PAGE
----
Petersen succeeds where Cook and Bopara fail
Glamorgan 1 for 0 trail Essex 259 for 9 dec (Petersen 145) by 258 runs
There were several sub-plots to the first day's play in Cardiff. The first was the seasonal return of Alastair Cook for Essex. The second, the performance of England's No. 6-in-waiting Ravi Bopara. And the third, Alviro Petersen lining up against his former county.
The first two tales got no further than the opening lines. But Petersen played an innings which demanded more attention. It was an innings that should have gained him renewed respect in these parts - respect that was lost during the will-he-won't-he affair over the winter when Petersen reneged on his agreement with Glamorgan and returned instead to international cricket, then took up a short-term overseas role with Essex.
Petersen is an invaluable asset to Essex, who have a dearth of opening batsman. They were able to call on Cook to open here but his participation in Essex's first-class season will be over after next week's match against Kent. That Petersen is able to play the opening set of county matches finds a solution - albeit temporarily - to their troubles at the top of the order.
But so far he has been not much more than a name to put on the team sheet, his contributions in the opening three games light. Here, the bit was between his teeth and he made a chanceless hundred that was fervently, but not offensively, celebrated by a packed Essex balcony. As for the spectators, most of whom had applauded him on to the field, there was no repeat of the booing that greeted Tom Maynard's return last season.
Petersen is not a memorably attractive player but his driving was a delight. A good stride down the pitch and a firm punch with a check drive bringing boundaries to the short straight fences and through extra cover on occasions too. But little did he come out to the ball on the front foot outside off stump. And only when well set did he cut - lashing a ball over point shortly before Bopara was lbw for a third-ball duck. He knew to be careful and left well.
"We've had stop start games so it's nice to get a full day in and I'm happy with my batting," Petersen said. "It was a dampish wicket which did a lot, especially with the new ball and it was difficult for batters to score. We would have bowled first too."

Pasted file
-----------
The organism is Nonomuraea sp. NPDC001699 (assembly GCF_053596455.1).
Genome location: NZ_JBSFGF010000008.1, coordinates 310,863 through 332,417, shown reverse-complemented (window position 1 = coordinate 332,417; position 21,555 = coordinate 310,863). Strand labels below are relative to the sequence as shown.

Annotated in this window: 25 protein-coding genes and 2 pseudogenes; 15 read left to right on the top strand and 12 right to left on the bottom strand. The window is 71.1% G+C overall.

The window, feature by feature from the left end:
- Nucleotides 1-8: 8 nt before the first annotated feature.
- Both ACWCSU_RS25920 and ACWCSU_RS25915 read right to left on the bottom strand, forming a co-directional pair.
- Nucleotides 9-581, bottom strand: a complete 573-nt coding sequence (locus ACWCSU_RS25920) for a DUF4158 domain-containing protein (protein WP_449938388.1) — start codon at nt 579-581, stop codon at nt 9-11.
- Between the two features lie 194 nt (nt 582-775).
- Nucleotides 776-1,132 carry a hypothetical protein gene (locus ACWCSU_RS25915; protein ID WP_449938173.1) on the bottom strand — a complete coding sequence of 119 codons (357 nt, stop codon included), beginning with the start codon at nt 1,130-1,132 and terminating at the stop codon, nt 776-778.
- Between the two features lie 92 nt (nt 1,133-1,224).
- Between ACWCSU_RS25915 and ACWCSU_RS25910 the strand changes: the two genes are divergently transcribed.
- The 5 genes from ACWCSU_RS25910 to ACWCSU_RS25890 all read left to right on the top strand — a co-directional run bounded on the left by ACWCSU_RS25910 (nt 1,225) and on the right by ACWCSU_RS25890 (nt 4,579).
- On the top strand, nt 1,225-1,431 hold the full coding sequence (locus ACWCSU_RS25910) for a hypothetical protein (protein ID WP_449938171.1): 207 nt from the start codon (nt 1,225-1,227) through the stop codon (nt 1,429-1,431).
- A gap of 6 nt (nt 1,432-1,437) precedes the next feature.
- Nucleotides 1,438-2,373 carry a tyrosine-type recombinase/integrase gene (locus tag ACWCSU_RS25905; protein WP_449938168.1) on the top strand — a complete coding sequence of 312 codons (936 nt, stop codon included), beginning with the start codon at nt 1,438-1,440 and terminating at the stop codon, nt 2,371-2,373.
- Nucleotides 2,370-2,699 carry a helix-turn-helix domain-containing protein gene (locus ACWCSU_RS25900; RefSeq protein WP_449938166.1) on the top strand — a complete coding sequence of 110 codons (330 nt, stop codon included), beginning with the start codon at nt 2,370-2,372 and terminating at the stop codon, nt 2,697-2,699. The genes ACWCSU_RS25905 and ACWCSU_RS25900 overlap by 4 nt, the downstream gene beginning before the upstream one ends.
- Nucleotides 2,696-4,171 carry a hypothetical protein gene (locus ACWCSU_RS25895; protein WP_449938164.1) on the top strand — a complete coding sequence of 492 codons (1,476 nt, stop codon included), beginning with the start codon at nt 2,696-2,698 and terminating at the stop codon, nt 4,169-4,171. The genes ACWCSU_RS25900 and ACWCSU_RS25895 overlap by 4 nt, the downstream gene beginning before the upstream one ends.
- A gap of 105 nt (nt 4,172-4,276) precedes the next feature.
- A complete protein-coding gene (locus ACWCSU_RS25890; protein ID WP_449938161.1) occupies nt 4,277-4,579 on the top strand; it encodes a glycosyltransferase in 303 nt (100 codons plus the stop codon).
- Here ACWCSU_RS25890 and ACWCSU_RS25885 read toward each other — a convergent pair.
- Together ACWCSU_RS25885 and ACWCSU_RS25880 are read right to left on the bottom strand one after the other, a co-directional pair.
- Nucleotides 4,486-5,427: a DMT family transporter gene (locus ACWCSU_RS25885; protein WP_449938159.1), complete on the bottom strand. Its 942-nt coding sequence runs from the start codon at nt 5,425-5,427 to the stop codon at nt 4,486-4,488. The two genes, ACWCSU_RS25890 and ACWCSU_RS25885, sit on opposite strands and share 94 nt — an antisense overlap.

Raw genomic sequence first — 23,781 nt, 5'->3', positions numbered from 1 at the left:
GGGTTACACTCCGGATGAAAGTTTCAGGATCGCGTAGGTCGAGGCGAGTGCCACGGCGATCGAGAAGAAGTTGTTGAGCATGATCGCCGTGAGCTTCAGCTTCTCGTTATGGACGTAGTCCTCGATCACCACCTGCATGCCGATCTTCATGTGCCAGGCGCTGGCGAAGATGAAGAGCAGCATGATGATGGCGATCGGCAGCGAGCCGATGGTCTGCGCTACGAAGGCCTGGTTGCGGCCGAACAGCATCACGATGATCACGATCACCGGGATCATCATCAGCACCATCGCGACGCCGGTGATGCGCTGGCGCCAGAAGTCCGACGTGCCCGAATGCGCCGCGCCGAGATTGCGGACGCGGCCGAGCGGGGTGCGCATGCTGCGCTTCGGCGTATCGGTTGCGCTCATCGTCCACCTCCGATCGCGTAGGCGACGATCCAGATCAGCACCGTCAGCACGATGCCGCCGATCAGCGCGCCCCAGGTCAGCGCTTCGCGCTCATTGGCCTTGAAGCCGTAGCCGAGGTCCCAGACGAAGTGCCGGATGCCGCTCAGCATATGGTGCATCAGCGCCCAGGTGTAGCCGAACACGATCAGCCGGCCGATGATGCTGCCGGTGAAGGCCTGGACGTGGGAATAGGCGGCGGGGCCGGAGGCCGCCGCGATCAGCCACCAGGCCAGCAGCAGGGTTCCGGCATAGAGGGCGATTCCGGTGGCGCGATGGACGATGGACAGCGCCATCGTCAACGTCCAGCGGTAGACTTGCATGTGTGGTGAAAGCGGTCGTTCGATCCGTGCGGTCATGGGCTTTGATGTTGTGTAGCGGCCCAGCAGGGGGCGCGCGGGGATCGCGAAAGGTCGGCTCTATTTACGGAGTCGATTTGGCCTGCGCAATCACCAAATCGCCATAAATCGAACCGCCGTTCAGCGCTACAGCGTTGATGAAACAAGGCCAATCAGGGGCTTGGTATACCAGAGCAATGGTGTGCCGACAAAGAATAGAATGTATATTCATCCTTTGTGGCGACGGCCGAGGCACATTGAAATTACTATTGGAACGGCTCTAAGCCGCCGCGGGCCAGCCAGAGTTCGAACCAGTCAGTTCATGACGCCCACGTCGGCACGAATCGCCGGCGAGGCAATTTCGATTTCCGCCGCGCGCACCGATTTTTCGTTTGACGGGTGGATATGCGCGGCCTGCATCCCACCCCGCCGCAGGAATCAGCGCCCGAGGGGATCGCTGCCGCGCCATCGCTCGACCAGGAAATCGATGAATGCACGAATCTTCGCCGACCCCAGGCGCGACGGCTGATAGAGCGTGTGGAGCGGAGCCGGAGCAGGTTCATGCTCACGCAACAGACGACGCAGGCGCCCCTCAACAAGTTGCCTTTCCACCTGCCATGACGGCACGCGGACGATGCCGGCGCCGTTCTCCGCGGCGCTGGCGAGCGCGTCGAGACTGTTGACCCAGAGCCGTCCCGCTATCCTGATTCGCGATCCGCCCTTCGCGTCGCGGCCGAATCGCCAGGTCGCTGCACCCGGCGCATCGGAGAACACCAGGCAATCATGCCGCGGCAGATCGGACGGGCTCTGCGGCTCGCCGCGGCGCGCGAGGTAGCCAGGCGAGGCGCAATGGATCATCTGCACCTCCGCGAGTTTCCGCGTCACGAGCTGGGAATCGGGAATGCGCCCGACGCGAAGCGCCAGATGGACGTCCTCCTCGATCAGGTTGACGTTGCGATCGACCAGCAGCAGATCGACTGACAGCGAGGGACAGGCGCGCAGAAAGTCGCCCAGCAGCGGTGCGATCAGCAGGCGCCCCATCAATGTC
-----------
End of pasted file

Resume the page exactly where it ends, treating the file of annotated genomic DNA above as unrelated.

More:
Petersen may have endorsed Mark Wallace's decision to insert Essex but there was nothing throughout most of the morning to suggest Wallace was correct. It took Dean Cosker's 500th first-class wicket, finding a thin edge from Billy Godleman, and Bopara playing across the line for the scoreboard to resemble something the hosts would have been pleased with at lunch.
The wicket was quite slow - a given in Cardiff and all the more so after heavy rain in days before this match - and it took the application demonstrated by Petersen and Godleman, who has a hundred to his name already this season, to make runs. The scenario was well set for Cook but he paid the penalty for pushing forward at one outside of off stump.
Petersen played straight for the most part of his innings, unless he was given the chance to pull, which he did to two successive balls to take him into the 90s. A drive through the covers brought him to 99 and a quick single - another feature of his earnest innings - brought up his third century in county cricket, his first of the season, from 147 balls.
He had defended Cosker - a dangerously experienced operator - playing with very light hands and worked him around, not risking sweeping. But the coup de grace of the knock was a big six into the Cathedral Road stand.
He partnership with Mark Pettini, who was educated in these parts, consumed most of the afternoon session during which Wallace might have been ruing the fact he took the soft option of bowling first. But Pettini gave Waters his second wicket of three and his new-ball partner Graham Wagg - about whose work during the winter Matthew Mott, Glamorgan's head of elite development, was complimentary - ended Petersen's 185 minute vigil.
Wagg took advantage of the second new ball after tea to rattle away the lower order - a collapse of 5 for 13. Essex declared nine down but could make no inroads in the three overs they had time to send down.
Alex Winter is an editorial assistant at ESPNcricinfo